immersion heater safety cutout problems

Discussion in 'Electrics UK' started by tracey2109, 31 Dec 2009.

  1. tracey2109

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    Hi, I'm really sorry if this has been asked before - have had a look and couldn't find it.

    We have an immersion heater that we use when we are not using our coal fire to heat our water (we don't have central heating). However we had to have the element replaced and since then we have been having problems. We've found out that this is due to the new safety cutout required by law and the fact that our coal fire must over heat the water causing the immersion heater to trip even when it is not on. We can reset the immersion heater each time but were wondering if there is any way we could avoid this as it is not really the most ideal thing.

    Thanks very much for any help,

    Tracey :)
     
  2. BS3036

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    The cutout is often built into the thermostat which is a replaceable item. I believe that thermostats are still available without the safety cutout because they are still required in situations where the cutout is not appropriate.

    In a case like yours, where you can already heat the water to higher temperatures than the cutout wants, it would seem logical to use one of these, especially as you have already been doing this for years.

    I am however, not an expert, and there is of course a potential risk involved which this cutout is supposed to reduce.
     
  3. ColJack

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    do you have a header tank for it? is is in the loft perhaps?

    you have to have the cutout in these things to stop what happened to that little girl..
    the water boiled and back fed to the loft tank and overflowed, scalding her in her bed..
     
  4. BS3036

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    That's quite true, Col. Unfortunately, in this case, the cutout won't stop the coal fire from doing exactly the same. I guess you'd need a zone valve to divert the excess heat to a heat dump. Not traditional equipment though.

    I wonder if a different forum might better qualified to make suggestions about heating systems?
     
  5. Steve

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    A metal tank. Wont melt if the boiling water gets in it. Still not good though.
     
  6. RF Lighting

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    Like Steve says, providing the header tank is metal, then an over temperature cut out is not required.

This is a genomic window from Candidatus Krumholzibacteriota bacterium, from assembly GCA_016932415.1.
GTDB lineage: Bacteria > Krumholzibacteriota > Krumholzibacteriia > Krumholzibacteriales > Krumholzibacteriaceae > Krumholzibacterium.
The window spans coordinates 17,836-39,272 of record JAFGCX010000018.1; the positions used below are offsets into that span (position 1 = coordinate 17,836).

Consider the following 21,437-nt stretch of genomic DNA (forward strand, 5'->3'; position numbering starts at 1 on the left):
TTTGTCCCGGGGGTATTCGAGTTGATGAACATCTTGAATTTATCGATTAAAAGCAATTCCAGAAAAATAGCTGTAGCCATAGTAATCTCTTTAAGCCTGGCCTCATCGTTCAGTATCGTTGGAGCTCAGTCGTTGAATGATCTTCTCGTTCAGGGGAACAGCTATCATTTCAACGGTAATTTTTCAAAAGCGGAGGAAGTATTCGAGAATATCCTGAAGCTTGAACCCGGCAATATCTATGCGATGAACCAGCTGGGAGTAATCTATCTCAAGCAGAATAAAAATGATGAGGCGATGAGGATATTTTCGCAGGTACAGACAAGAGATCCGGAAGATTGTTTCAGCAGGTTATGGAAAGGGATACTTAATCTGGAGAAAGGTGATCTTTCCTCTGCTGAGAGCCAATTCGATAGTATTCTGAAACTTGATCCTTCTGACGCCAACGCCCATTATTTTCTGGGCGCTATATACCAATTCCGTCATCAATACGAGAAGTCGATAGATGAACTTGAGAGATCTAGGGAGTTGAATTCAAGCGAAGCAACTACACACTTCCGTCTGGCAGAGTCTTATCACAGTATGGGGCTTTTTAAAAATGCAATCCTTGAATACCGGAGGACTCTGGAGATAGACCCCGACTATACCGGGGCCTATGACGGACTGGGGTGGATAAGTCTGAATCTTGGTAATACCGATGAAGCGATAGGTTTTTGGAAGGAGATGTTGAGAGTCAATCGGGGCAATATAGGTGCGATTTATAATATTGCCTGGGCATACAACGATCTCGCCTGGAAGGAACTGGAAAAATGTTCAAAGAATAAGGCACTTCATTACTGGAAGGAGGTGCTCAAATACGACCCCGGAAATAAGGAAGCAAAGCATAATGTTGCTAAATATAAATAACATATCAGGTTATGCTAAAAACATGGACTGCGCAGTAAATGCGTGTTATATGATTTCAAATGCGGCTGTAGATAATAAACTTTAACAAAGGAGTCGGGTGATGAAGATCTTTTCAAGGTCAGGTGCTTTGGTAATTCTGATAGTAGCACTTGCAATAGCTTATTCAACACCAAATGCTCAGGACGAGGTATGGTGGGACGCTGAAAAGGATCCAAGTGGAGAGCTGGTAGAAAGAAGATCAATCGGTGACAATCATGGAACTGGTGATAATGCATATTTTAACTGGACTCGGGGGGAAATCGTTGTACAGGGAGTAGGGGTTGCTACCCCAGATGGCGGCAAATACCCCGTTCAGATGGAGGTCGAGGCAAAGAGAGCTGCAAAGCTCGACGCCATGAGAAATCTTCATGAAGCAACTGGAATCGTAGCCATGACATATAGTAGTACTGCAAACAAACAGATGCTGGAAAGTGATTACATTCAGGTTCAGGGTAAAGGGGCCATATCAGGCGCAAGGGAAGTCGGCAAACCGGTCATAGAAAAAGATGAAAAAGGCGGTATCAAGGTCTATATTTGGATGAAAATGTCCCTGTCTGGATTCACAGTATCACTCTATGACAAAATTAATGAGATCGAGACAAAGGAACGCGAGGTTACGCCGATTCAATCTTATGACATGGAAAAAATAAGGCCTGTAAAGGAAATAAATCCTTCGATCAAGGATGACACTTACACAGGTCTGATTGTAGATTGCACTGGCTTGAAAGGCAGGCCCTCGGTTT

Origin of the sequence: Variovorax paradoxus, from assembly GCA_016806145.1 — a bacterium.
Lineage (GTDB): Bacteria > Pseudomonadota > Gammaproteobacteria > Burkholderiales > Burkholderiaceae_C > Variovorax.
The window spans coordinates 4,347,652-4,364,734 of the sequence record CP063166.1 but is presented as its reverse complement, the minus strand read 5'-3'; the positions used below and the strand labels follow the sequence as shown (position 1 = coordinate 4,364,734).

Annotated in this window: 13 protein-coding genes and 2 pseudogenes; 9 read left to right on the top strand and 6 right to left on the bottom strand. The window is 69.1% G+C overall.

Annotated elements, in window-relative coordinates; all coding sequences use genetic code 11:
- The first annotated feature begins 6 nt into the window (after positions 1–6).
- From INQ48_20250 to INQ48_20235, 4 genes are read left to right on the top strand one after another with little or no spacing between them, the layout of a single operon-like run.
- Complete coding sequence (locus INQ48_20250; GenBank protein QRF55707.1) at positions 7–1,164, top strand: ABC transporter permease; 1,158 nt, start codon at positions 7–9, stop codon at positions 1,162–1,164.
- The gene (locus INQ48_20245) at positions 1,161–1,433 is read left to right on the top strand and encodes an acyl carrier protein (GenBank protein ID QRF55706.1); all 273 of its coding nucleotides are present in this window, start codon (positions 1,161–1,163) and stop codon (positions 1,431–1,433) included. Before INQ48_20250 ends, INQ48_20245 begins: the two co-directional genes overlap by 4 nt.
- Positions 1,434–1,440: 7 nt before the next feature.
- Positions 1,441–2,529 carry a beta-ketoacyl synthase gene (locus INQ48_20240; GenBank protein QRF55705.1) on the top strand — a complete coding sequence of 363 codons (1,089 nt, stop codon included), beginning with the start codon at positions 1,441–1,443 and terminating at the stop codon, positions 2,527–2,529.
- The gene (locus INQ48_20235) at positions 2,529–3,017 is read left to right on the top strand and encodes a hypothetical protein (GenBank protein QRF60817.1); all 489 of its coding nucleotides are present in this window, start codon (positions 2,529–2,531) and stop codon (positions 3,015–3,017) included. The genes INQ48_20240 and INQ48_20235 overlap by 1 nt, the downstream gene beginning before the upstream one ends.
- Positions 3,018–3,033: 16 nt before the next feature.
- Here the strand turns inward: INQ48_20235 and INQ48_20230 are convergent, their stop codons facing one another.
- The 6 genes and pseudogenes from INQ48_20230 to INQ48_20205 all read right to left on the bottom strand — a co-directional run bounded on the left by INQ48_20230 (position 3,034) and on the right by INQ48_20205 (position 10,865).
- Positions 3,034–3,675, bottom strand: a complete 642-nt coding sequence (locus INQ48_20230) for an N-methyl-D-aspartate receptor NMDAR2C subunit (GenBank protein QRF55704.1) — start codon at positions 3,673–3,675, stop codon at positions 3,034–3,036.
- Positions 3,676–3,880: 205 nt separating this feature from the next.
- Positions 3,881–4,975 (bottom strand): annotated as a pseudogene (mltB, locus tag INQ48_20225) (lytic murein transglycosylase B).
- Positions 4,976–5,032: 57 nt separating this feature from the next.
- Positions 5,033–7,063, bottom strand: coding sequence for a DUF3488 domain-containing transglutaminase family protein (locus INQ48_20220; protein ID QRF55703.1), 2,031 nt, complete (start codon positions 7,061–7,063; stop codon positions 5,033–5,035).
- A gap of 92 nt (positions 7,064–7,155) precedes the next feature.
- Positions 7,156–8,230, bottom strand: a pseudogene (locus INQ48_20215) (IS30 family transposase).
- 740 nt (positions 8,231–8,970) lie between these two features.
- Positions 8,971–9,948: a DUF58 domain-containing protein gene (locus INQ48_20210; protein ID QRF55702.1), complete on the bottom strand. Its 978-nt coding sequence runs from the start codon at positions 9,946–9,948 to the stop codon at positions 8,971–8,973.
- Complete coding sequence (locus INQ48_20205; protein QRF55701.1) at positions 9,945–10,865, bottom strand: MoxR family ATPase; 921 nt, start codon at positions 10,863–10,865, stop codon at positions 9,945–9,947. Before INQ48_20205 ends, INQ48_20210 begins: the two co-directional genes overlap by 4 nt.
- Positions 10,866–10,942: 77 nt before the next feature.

If the header tank is plastic unfortunatly the cutout is required, and I'd also be a bit concerned about the safety of a system that could heat the water so hot and discharge it into a plastic header tank, but I'm no plumbing expert.
     
  7. tracey2109

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    hi, thanks for all your help. we don't have the worries about the tank as we are in a bungalow so the tank is in our bathroom and is metal. mum says also that our overflow goes outside and not into our cold water tank to prevent spare hot getting in there.
     
  8. flameport

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    If your coal boiler is heating the hot water to a temperature which causes the immersion heater cutout to operate, there is something very wrong with the system.
    At the very least, there should be somewhere for the excess heat to go - usually a suitably sized radiator in the bathroom which cannot be turned off.

    Although your header tank may be metal, this does not mean it is safe.
    Metal tanks (particularly old ones) can fail. So can hot water cylinders.
    You don't want boiling water coming out of your taps - it will cause serious injury to someone.
    Overflowing outside is no good either - what if the boiling water overflowed as someone was walking past?

    This is not an electrical problem.
    You need to get the whole system checked by a heating engineer familiar with solid fuel/gravity hot water systems.
     

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